Rye Bread - the Real Stuff

"Most recipes I've seen for sour dough rye bread contain things that aren't really needed - like wheat, yoghurt, molasses or even vinegar! This is the way to make it properly and as you can see, it's very, very simple."
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  • This is the way to make a real rye bread (as opposed to a bread containing rye flour).
  • I have deliberately not given any measures.
  • Firstly, I don't know, secondly, you can't make a proper bread if you simply measure up things and mix them together.
  • Instead you need to produce a dough that feels right- don't worry, it's easy.
  • First make a sour dough starter.
  • Simply mix some flour- one or two cups- with water to make a thick, but rather runny paste.
  • Put salt on top to stop it moulding, put a lid on and place it in a nice, warm place, eg on a radiator.
  • Note: This procedure won't succeed if there are no natural yeasts and acid bacteria in the flour or the air.
  • I have never had a problem, but who knows how things are where you live.
  • After a few days it will be foaming and have a sour smell; I personally find the smell rather foul, but that's the way it should be, as long as it is sour and not turning any strange colour or getting mouldy.
  • When the starter is ready, mix it with some lukewarm water.
  • If you made your starter with one cup of flour, use~1 pint of water now.
  • Add some salt.
  • At this point you can add some 'roughage' too, like soaked, whole rye kernels or whatever.
  • As the last step begin adding rye flour while mixing until the dough is firm enough to hand-knead.
  • Tip it out on a floured table and continue adding flour and kneading until you feel the dough is 'right': when it doesn't stick too much to everything.
  • Put it in a baking tin and leave it to rise; this can take quite a long time, maybe 8 hours.
  • If you let it rise too long, it can turn very sour, but I usually leave for 4- 8 hours.
  • Finally bake it at perhaps 125- 150 degrees Centigrade- haven't got a clue what it is in Fahrenheit, but it's not very warm.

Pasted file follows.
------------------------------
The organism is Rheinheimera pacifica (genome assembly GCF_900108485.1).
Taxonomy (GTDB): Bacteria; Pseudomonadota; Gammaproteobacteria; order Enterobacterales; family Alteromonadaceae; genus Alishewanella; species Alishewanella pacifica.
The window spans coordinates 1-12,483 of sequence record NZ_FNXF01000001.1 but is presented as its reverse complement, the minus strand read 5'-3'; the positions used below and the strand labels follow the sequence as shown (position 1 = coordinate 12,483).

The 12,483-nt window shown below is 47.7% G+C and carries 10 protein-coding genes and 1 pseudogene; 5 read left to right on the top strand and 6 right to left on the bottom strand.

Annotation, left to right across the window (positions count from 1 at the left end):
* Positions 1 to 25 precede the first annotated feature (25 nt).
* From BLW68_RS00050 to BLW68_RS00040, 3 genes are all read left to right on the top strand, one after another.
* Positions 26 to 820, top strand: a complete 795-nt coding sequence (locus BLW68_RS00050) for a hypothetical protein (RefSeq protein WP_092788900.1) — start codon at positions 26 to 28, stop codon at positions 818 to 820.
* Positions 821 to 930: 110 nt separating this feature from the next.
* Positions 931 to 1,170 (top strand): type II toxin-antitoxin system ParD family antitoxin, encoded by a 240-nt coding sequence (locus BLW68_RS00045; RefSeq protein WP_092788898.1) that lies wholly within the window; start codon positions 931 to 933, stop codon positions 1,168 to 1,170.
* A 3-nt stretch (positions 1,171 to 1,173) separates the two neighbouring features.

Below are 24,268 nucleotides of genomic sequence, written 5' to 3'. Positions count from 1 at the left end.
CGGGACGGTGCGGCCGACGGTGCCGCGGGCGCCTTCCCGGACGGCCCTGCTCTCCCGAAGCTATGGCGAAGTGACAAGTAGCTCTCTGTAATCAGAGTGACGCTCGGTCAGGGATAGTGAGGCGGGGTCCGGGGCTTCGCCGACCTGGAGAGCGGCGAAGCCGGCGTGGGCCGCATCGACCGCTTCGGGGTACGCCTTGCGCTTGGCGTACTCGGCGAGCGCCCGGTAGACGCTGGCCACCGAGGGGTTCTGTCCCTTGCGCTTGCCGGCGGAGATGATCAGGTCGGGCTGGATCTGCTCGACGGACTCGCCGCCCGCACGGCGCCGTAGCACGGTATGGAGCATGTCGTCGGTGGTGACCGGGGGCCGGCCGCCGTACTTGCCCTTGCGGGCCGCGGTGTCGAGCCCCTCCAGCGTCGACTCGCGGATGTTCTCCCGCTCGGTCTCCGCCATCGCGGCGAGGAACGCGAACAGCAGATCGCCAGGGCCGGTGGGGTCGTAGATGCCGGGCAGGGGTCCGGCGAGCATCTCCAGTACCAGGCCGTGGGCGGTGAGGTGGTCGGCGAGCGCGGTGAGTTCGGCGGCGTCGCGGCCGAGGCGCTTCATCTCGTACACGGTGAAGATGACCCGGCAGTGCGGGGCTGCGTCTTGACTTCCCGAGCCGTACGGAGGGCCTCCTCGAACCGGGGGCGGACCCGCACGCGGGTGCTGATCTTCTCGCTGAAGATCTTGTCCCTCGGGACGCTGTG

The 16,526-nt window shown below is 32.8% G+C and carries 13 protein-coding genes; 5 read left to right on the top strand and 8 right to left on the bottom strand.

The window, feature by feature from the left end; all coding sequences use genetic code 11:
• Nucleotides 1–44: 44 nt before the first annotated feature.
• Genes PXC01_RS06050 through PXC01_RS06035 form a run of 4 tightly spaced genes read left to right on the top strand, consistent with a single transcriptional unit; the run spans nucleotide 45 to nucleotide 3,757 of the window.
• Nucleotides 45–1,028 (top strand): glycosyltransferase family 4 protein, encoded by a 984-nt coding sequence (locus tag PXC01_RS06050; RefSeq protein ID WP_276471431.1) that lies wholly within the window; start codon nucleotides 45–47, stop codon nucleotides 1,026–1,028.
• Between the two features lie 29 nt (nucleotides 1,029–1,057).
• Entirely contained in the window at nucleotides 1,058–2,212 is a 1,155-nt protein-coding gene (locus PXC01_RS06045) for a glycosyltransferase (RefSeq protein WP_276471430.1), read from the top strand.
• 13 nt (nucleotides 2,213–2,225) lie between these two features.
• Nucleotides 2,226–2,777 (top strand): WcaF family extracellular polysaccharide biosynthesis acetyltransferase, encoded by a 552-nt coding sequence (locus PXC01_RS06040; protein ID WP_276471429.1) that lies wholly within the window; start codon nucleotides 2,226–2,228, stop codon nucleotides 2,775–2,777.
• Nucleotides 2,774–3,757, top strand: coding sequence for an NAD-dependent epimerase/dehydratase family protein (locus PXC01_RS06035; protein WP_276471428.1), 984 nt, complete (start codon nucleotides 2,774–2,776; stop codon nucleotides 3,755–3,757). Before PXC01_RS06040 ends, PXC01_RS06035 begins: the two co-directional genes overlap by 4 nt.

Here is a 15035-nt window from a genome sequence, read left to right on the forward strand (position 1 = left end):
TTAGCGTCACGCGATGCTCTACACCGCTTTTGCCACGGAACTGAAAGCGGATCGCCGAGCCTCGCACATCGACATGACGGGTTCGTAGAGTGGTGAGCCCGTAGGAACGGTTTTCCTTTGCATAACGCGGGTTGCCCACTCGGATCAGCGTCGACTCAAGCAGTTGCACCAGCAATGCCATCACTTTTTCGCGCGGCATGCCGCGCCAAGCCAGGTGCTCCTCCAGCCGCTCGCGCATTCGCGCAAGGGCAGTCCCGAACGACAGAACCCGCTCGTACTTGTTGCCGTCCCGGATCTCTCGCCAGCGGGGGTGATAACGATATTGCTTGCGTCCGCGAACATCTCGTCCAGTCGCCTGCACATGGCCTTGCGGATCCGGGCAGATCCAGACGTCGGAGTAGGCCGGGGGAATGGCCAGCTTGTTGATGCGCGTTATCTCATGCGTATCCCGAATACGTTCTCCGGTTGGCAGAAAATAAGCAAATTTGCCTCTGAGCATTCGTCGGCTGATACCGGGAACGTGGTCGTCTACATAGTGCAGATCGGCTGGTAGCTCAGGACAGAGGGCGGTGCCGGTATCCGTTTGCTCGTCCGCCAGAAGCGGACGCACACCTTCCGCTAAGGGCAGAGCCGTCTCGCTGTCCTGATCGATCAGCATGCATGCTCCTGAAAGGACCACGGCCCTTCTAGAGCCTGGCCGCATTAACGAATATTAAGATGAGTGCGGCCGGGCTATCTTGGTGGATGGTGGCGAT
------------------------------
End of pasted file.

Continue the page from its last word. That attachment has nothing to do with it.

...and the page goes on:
• It should bake for at least 2 hours and the door should not be fully closed.
  • It is a good idea to spray the bread with water from time to time to ensure that the crust doesn't separate from the rest of the bread.
  • This bread will often be very sticky inside when it is fresh.
  • The best things to do about it (in my opinion) is to allow the bread to settle- dry out a bit, basically- for a day or two.
  • Some people add some wheat flour to the recipe, but that's cheating if you ask me.
  • One thing that gives this bread a very nice taste is malt.
  • Another thing: horses are crazy about rye bread!

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  1. I liked this recipe as it is very basic or purist. However i agree with not putting salt on top as salt is supposedly a hinderance to growing yeast. So my starter (minus the salt) is sitting on the radator right now and is looking very happy, I have called him Dough. Hopefully Dough will grow and make a nice Rye bread when he is ready.
  2. Been looking for a real rye bread recipe, thanks. My favorite bought bread is a Russian one, and on the ingredients there is only rye and salt, yet most of the recipes on the internet contain all sorts of crap!
  3. well, i tried this recipe and i ended up with two heavy bricks that tasted like flour and water, and smelled like sourdough. i had never heard of making bread without yeast before, and i loved the idea. i was disappointed, but instead of giving up, i did a little research- you are NOT supposed to put salt on it! it stops the mold, as well as the very bacteria that you are trying to grow. also, you are supposed to add a little flour and water every 24 hours so the yeasts don't die. also, it would've been good to mention that you can use only one cup of the mixture and refrigerate the rest, "feeding" it flour and water once a week so you'd have a lifetime supply of sourdough starter..there was a lot of important information left out of this recipe!!



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